There is already an amazing tutorial and DIY project on the Ruffled Blog which has been inspiring many people to build their own photo walls for parties, weddings and other functions... but at the risk of looking like I'm reinventing the wheel - I thought I'd post an alternative option for how to put one together!

We wanted a photo wall for our special event, but due to the constraints of not having a car, not having a very big flat, and needing something lightweight, portable and collapsable (we walked this to our venue)... we had to come up with an alternative solution.

Our main criteria for the redesign were

a. all pieces we needed to build the frame had fit in a taxi/car from the DIY shop
b. the finished product needed to be lightweight portable enough that we could walk it to the venue, get it up the stairs, and assemble it easily there.

Rather than use plywood, we decided to build a frame out of 1x2 lumber (for those not in the know what is called 1" by 2" lumber, actually measures 3/4" by 1 1/2") and then use hardboard as as lighter, easier to work with and more flexible option, as the main surface of the wall.

We used;

For the walls
- 10 x "1 by 2" pieces measuring 72 inches (182cm) in length
- 4 x 3mm hardboard pieces measuring 60cm x 180 cm

For the stand
- 1 x 240cm long plank for bookshelves (white covered MDF)
- 1 x 240cm long piece of moulding/trim (any will do)
- 1 x "2 by 4" piece of lumber (length 240 cm)

Other things...
- Wall Paper, Frames, Clocks, Photos
- Wall Paper Paste
- Screws, Finishing Nails

- Hand Saw
- Jigsaw
- Craft Knife

Taking stock of our materials

Step 1. We drew out how we wanted our photo wall to look and actually used a large blank wall to layout the design and make all our measurements. Using our measurements we sketched out a basic frame so that the vertical 1 by 2's measured to the inner edges of the frames, and cut horizontal 1 by 2's to connect the pieces. Each of the two frames was built to fit the hardboard pieces we bought - 120 cm (two widths of the 60 cm hardboard panels)by 180 cm (the length of the hardboard panels)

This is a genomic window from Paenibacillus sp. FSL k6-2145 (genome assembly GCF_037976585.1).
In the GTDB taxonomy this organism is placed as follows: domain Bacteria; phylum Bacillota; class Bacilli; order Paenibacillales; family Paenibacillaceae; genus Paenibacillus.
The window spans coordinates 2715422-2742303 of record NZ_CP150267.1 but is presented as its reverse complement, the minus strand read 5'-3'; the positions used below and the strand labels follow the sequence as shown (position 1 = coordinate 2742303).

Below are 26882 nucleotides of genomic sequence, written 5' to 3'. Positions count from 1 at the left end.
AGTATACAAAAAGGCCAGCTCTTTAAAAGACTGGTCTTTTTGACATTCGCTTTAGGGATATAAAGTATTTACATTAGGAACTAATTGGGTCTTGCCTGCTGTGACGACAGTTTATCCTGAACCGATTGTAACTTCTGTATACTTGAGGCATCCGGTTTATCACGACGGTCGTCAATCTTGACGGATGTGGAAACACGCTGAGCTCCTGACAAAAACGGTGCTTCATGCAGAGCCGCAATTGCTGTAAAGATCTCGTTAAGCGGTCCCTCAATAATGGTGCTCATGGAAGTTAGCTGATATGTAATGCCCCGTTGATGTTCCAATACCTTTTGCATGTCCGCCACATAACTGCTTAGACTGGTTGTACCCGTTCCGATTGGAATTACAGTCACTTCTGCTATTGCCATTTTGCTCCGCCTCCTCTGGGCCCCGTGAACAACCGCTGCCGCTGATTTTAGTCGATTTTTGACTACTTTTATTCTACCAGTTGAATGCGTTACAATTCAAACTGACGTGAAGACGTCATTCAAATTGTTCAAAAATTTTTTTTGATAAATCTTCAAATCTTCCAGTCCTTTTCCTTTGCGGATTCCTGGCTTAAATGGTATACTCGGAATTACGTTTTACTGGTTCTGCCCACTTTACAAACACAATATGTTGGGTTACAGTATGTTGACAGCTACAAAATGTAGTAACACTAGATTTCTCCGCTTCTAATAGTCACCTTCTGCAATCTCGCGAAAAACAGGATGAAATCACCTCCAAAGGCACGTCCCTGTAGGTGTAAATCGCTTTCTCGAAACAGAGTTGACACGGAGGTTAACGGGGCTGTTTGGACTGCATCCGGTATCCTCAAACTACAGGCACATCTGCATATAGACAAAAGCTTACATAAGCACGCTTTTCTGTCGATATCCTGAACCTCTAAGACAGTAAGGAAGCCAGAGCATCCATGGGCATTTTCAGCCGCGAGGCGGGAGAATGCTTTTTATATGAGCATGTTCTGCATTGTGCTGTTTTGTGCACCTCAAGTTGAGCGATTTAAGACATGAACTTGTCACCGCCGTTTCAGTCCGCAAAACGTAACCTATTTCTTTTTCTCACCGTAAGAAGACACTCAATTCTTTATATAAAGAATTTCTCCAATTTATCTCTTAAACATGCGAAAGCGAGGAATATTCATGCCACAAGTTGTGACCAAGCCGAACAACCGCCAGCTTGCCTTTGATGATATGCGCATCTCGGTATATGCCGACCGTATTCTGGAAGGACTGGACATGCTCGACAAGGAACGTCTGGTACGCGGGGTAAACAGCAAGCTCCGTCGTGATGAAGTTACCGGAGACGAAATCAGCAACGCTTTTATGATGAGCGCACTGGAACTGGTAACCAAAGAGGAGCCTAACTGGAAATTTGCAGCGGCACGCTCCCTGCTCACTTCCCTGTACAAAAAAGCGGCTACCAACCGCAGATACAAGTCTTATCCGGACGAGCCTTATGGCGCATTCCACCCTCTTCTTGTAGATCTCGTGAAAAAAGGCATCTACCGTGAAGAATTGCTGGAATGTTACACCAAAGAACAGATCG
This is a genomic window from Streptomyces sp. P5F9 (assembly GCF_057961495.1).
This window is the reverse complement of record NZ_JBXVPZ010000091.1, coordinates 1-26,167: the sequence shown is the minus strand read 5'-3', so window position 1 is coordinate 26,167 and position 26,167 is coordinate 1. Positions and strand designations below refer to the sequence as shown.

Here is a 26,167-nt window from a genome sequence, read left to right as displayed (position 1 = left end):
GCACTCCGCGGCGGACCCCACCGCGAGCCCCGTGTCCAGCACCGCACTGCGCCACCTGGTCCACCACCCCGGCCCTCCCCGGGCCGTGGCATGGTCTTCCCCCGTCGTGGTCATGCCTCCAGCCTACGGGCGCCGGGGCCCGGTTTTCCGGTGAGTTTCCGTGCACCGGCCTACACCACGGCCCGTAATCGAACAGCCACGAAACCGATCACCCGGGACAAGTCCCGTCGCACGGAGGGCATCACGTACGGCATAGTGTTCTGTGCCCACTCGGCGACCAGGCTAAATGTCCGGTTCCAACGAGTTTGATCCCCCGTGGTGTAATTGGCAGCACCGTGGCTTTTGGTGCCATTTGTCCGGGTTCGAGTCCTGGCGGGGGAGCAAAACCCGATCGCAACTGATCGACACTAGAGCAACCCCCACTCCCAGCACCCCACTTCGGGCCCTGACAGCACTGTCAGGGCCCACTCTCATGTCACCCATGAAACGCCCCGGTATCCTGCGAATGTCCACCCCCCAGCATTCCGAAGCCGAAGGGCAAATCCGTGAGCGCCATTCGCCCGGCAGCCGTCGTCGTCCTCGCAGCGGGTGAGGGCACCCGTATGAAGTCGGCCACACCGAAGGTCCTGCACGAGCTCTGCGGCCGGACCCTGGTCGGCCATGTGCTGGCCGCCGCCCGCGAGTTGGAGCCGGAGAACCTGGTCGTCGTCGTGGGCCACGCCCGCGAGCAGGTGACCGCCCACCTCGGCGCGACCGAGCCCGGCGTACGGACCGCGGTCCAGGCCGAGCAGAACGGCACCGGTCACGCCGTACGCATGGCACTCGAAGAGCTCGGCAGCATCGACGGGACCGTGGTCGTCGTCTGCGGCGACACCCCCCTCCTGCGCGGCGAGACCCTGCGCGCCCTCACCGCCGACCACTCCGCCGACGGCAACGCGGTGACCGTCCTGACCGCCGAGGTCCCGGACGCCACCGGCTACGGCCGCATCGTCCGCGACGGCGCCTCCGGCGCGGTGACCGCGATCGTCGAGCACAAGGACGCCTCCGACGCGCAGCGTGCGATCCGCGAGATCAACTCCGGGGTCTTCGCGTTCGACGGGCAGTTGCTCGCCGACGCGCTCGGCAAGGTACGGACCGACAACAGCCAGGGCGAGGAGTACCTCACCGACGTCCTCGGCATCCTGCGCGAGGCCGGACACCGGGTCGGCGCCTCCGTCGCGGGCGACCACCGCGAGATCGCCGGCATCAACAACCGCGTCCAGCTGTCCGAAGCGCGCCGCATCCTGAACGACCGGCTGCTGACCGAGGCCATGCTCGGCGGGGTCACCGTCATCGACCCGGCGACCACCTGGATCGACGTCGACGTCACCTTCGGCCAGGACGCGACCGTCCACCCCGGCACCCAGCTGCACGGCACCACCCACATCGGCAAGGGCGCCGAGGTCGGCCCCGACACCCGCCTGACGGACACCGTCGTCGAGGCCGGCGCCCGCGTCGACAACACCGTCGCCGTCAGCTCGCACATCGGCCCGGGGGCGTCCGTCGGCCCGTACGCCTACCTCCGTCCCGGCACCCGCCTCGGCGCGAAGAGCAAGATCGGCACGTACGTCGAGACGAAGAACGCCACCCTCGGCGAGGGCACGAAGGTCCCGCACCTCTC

Step 2.. Double checking all our measurements before cutting, we quickly assembled the frame - starting with the outer frame first, and then fitting all the inner pieces within the frame.

(above) One of the two panels which make up the wall.
(below) Connect the joints with two wood screws.

We assembled all the joints of the frame using short wood screws. The wood of the 1 by 2's is very soft, so we didn't need to drill... we simply used a screwdriver and a careful eye to assemble them closely.

Step 3. For each of the two frames, we laid down two hardboard panels side by side, and then laid the frames on top - marking where the frame holes would be cut.

Step 4. Using a jigsaw, we cut the holes for the frame (this could be done with a craft knife, if you don't have a jigsaw, but this will take some time and require much patience).

Step 5. Using a few screws for security, and then finishing nails every few 15 to 20 cm, we attached the hardboard panels to the tops of each frame.

(below) Without wallpaper the two frames look like this

After building the frames, it was just a matter of using some strong moulding and a 2 by 4 to make a stand. We attached the moulding to the front of a board measuring the length of the wall, and after measuring and marking the thickness of the wall screwed in a 2 by 4 to hold it behind.

This made a portable frame that we could slot the two wall panels in.

From there we just wallpapered and decorated away!

I don't think this method is any easier than the other methods I've seen out there. But it certainly made transportation and setting up and take down easier for us, because everything could lie flat and be carried through the doorways of our venue.

The photowall was a great success and we had a great time with it at the party... now its just a question of what we do with it now...

Friday, May 6, 2011

sometimes cake is for eating!

When you partake in making bath and body products at home, guests are often greeted with the welcoming smells of sweet essential oils, melting cocoa butter, coconut oil and honey, only to disappointingly discover that the treats they are smelling are not for eating!

Occasionally Lazy Crafternoons gives into the guilt of cake-teasing... and makes cakes which are actually for eating!

In honour of the warm weather and vintage themed fun of Manchester's Norther Quarter Street Party Lazy Crafternoons made and entered some delicious ice cream cone inspired chocolate cake pops into their cake competition!

... and Chris is very proud to say that they came in Second Place!

This is an adapted cake pop recipe, which I actually found easier because I didn't have to worry about the cake pops falling off sticks. They just sat nicely in the little cones, and because I chilled them in the cones, I had no trouble with them falling out or getting too soft.

I fashioned the stand out of some balsam wood pieces I picked up at a craft shop, and voila!

Here's a shot of Edge St. transformed into a street party.

What a fantastic result on a fantastic day!